With so much buzz going on at this time of writing regarding the Philippines’ new foreign policy direction (which is, at the very least, leaning away from a traditional pro-US stance) as stated by Pres. Rodrigo Duterte, the Urban Roamer can’t help but be reminded of a figure in our history who, more than 60 years ago, held a somewhat similar view on what the Philippines’ foreign policy should be.
And for this story, we shall be roaming to the area around Plaza Nuestra Señora de Guia in Ermita, Manila, where this story began about 101 years ago.
The area around the plaza, which was known before as Plaza Ferguson, was a prominent neighborhood before the war where some influential families lived. One of these families was the Guerrero family, who counted among its more prominent members the botanist, writer, and revolutionary leader Leon, (II) his painter brother Lorenzo, and writer and politician nephew Fernando, among others.
On March 24, 1915, another member of the clan was born: a boy who was named after his grandfather, the aforementioned Leon (II). Like the other members of the family, the younger Leon grew up to be a brilliant and eloquent writer, as well as his sister Carmen. Yup, the Carmen Guerrero-Nakpil’s his sister. He began his career as a writer for the Philippine Free Press and eventually wrote a number of essays throughout his life, in both English and Spanish.
Having obtained his A.B. degree from Ateneo de Manila in 1935, he then took up and finished law at the Philippine Law School in 1939. Heserved as an official of the Philippine Army during World War II; after the war he would later on become the assistant solicitor general where he found himself at odds over a young Ferdinand Marcos over the merits of the 1935 Julio Nalundasan murder case, a case that Marcos was originally found guilty of but was overturned by the Supreme Court in 1940.
But he would later rise to prominence, as well as controversy, in a different field: foreign service. In 1954, Guerrero was appointed as undersecretary of Foreign Affairs by Pres. Ramon Magsaysay. Guerrero barely warmed up his seat when he gave a speech about an “Asia for Asians”, offering a critical viewpoint about the Philippines’ pro-US stance. This did not sit well for many people for two reasons. One, the “Asia for Asians” idea was the same idea Japan used as pretext to launch offensives on neighboring Asian countries before and during World War II and establish their dominance in the region. And being that the war was just about 10 years ago then, the wounds and horrors of the Japanese occupation were too fresh to forget.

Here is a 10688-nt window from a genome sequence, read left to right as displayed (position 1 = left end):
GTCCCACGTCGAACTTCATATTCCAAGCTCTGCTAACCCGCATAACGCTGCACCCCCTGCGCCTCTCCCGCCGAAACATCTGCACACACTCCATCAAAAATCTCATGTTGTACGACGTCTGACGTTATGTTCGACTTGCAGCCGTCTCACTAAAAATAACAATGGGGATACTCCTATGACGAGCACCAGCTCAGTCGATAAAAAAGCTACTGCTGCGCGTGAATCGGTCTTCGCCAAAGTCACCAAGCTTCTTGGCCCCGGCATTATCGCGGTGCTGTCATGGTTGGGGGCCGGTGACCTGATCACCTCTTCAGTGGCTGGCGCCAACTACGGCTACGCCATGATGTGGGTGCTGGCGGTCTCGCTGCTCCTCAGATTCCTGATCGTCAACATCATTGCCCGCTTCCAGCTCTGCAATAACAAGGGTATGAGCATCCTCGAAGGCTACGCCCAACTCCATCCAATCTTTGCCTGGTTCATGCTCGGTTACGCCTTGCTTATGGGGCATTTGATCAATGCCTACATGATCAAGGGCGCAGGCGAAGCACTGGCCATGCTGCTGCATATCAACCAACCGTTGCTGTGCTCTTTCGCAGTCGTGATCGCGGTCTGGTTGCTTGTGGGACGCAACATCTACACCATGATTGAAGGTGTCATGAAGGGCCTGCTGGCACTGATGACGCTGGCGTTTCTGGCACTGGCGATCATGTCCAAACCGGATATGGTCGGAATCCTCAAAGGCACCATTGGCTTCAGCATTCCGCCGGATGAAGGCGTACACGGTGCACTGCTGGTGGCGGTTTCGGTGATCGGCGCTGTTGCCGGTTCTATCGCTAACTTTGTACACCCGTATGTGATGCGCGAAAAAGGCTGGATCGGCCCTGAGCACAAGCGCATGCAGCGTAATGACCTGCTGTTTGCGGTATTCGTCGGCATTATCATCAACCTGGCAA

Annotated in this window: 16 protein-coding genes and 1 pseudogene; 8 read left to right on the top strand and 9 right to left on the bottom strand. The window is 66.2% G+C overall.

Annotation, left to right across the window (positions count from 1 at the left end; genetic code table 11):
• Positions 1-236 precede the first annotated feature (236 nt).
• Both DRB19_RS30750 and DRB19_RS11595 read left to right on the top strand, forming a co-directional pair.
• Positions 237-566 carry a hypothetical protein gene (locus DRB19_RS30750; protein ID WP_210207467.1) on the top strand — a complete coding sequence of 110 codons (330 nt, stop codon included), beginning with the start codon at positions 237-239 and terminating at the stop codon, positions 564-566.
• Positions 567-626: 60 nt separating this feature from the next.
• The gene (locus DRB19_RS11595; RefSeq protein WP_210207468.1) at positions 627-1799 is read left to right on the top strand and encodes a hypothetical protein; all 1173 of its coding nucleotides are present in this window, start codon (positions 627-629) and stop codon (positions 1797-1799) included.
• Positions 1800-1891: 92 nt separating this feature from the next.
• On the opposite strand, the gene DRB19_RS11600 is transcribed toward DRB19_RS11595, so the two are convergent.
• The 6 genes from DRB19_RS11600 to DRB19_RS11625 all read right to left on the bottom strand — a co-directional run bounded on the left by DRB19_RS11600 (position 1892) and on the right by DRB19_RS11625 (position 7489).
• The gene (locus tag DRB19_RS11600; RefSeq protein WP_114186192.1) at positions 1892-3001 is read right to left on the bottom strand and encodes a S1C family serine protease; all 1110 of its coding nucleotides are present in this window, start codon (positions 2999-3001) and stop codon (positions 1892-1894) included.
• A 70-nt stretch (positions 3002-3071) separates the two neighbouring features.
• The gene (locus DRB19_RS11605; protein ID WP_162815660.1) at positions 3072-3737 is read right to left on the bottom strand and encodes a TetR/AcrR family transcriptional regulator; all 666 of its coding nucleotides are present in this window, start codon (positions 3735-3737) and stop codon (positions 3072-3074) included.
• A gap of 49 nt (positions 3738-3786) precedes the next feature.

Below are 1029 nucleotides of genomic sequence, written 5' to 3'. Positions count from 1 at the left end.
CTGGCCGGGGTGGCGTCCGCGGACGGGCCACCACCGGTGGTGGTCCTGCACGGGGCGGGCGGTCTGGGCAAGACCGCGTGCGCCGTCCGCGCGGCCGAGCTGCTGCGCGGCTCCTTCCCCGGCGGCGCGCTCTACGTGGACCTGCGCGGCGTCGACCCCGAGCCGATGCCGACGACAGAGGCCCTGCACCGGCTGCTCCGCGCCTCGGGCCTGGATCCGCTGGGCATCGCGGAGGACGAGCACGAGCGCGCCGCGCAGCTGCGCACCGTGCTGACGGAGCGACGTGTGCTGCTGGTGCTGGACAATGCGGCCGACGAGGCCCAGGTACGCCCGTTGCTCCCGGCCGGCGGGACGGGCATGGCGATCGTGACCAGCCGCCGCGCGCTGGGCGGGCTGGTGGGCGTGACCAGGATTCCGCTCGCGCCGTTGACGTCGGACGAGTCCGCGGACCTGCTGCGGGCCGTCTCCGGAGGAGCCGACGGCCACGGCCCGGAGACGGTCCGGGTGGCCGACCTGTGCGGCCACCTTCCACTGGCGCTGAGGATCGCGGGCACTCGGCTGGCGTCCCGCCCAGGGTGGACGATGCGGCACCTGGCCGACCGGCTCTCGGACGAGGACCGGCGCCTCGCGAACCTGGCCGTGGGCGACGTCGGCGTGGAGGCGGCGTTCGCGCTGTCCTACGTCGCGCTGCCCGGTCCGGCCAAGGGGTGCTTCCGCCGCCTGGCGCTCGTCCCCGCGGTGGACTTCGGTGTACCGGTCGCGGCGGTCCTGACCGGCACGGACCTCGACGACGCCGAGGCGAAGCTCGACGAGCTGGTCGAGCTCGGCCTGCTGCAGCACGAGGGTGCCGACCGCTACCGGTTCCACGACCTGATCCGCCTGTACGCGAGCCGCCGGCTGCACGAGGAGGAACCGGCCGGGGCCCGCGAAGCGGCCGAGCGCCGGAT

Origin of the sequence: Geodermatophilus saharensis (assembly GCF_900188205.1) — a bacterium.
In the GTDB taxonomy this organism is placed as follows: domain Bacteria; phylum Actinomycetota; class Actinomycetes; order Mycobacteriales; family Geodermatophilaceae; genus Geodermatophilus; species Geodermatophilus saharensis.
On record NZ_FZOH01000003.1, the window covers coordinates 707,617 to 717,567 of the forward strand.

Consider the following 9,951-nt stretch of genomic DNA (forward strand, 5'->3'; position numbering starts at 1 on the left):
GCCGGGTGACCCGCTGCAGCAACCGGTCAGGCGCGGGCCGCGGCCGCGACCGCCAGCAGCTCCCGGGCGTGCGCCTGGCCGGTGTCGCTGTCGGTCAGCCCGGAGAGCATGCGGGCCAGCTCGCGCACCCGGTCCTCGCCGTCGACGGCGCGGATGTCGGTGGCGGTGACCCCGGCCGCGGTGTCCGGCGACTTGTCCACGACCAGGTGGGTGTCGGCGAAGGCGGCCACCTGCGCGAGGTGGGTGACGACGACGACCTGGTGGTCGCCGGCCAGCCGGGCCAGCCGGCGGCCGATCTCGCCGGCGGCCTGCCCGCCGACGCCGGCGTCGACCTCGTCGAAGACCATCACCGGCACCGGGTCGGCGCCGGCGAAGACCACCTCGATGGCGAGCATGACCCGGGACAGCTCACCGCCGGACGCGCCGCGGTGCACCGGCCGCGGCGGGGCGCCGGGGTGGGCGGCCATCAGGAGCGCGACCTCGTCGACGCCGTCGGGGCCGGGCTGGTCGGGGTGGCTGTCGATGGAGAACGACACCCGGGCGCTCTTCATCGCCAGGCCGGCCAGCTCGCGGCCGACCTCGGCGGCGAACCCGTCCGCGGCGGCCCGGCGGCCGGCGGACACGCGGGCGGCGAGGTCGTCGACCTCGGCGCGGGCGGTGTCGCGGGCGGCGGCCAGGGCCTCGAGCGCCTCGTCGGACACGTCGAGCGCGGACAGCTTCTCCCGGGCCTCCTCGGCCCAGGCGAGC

More importantly, the quote was a slap on the face to the pro-US foreign policy of the Philippines, especially of the Magsaysay administration. Remember, this period was at the height of the Cold War, and the US was trying to assert its influence in the midst of the communist wave in the region that has already swept Mainland China, North Korea, and North Vietnam, a wave America was trying to contain as a strategy to win this “war”. And there’s also the US’ significant military presence in the country in Subic, Clark, and Sangley to complicate matters further.
In the wake of those remarks, Magsaysay quickly distanced himself from Guerrero, remarking that his (Guerrero’s) remarks do not reflect his administration’s policy to maintain and strengthen its close ties with the United States. Later that year, the Philippines formalized diplomatic relations with the United Kingdom, and Guerrero was swiftly appointed to become the first Filipino ambassador to the United Kingdom. But while it was both an honor and privilege to have that distinction, many observers saw it as a way for the Magsaysay administration to send him somewhere far away as possible from further trouble.
Nevertheless, Guerrero thrived in his career as a diplomat. He would serve a total of 7 years as ambassador to the UK. He would later be assigned as the country’s ambassador to Finland, Sweden, Denmark, Spain, Germany, India, Nepal, Mexico and Yugoslavia, among other assignments throughout his 20+ year career in foreign service, making him one of the most distinguished diplomats the country has ever known.
But it would be his contributions in the field of Rizaliana where Guerrero would make the greatest impact on generations of Filipinos. In 1961, he published of the most exemplary biographies on Jose Rizal titled “The First Filipino”. He would also translate Rizal’s two novels Noli Me Tangere and El Filibusterismo into English, with both translations became known as the standard for English translations for Noli and Fili for many years until Soledad Lacson-Locsin’s English translations of the novels were published, which were more faithful to the original.
For all his contributions to foreign service and to the studies of Jose Rizal, it was fitting that he was awarded the Grand Cross (Dakilang Kamanong) of the Gawad Mabini, the highest honor conferred to Filipinos who have rendered distinguished foreign service, on the occasion of Rizal’s birthday, June 19, 1982. At that time, Guerrero was already on his deathbed at the Lung Center of the Philippines and Ferdinand Marcos, his old adversary who became president, personally conferred the award to him. Despite the opposing viewpoints, the gesture showed Marcos’ respect for Guerrero for the contributions he has made to the country all his life.
Leon Maria Guerrero died 5 days later, on June 24, 1982, leaving behind a rich and notable legacy that has influenced Philippine society, in one way or another, for years to come. Even until today.
Acknowledgements as well to the Philippine Star, Philippine Daily Inquirer, Wikipedia, and the book “Cold War: Southeast Asia” by Malcolm H. Murfett via Google Books